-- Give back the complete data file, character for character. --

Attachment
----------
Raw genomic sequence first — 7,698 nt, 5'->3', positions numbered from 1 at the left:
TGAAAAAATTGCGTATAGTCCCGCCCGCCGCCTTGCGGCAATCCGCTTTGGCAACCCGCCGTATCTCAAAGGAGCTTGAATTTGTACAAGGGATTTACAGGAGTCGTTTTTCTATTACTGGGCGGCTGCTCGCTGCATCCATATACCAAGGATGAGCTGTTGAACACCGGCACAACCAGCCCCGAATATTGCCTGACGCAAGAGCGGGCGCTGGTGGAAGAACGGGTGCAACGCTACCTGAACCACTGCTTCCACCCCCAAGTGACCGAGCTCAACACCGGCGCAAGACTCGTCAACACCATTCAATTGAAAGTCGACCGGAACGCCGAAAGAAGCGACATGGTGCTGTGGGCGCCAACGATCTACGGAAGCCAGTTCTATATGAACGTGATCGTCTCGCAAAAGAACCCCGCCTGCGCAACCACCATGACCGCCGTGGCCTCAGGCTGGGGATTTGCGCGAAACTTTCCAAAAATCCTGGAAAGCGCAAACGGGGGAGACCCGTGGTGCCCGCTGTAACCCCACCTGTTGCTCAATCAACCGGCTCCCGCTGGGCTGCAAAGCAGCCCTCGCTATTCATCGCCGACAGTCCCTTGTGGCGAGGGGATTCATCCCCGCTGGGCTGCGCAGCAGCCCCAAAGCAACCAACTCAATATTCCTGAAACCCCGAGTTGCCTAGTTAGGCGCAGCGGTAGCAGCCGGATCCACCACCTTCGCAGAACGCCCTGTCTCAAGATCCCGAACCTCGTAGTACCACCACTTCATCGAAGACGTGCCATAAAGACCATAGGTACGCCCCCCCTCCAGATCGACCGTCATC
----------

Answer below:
Raw genomic sequence first — 7,698 nt, 5'->3', positions numbered from 1 at the left:
TGAAAAAATTGCGTATAGTCCCGCCCGCCGCCTTGCGGCAATCCGCTTTGGCAACCCGCCGTATCTCAAAGGAGCTTGAATTTGTACAAGGGATTTACAGGAGTCGTTTTTCTATTACTGGGCGGCTGCTCGCTGCATCCATATACCAAGGATGAGCTGTTGAACACCGGCACAACCAGCCCCGAATATTGCCTGACGCAAGAGCGGGCGCTGGTGGAAGAACGGGTGCAACGCTACCTGAACCACTGCTTCCACCCCCAAGTGACCGAGCTCAACACCGGCGCAAGACTCGTCAACACCATTCAATTGAAAGTCGACCGGAACGCCGAAAGAAGCGACATGGTGCTGTGGGCGCCAACGATCTACGGAAGCCAGTTCTATATGAACGTGATCGTCTCGCAAAAGAACCCCGCCTGCGCAACCACCATGACCGCCGTGGCCTCAGGCTGGGGATTTGCGCGAAACTTTCCAAAAATCCTGGAAAGCGCAAACGGGGGAGACCCGTGGTGCCCGCTGTAACCCCACCTGTTGCTCAATCAACCGGCTCCCGCTGGGCTGCAAAGCAGCCCTCGCTATTCATCGCCGACAGTCCCTTGTGGCGAGGGGATTCATCCCCGCTGGGCTGCGCAGCAGCCCCAAAGCAACCAACTCAATATTCCTGAAACCCCGAGTTGCCTAGTTAGGCGCAGCGGTAGCAGCCGGATCCACCACCTTCGCAGAACGCCCTGTCTCAAGATCCCGAACCTCGTAGTACCACCACTTCATCGAAGACGTGCCATAAAGACCATAGGTACGCCCCCCCTCCAGATCGACCGTCATC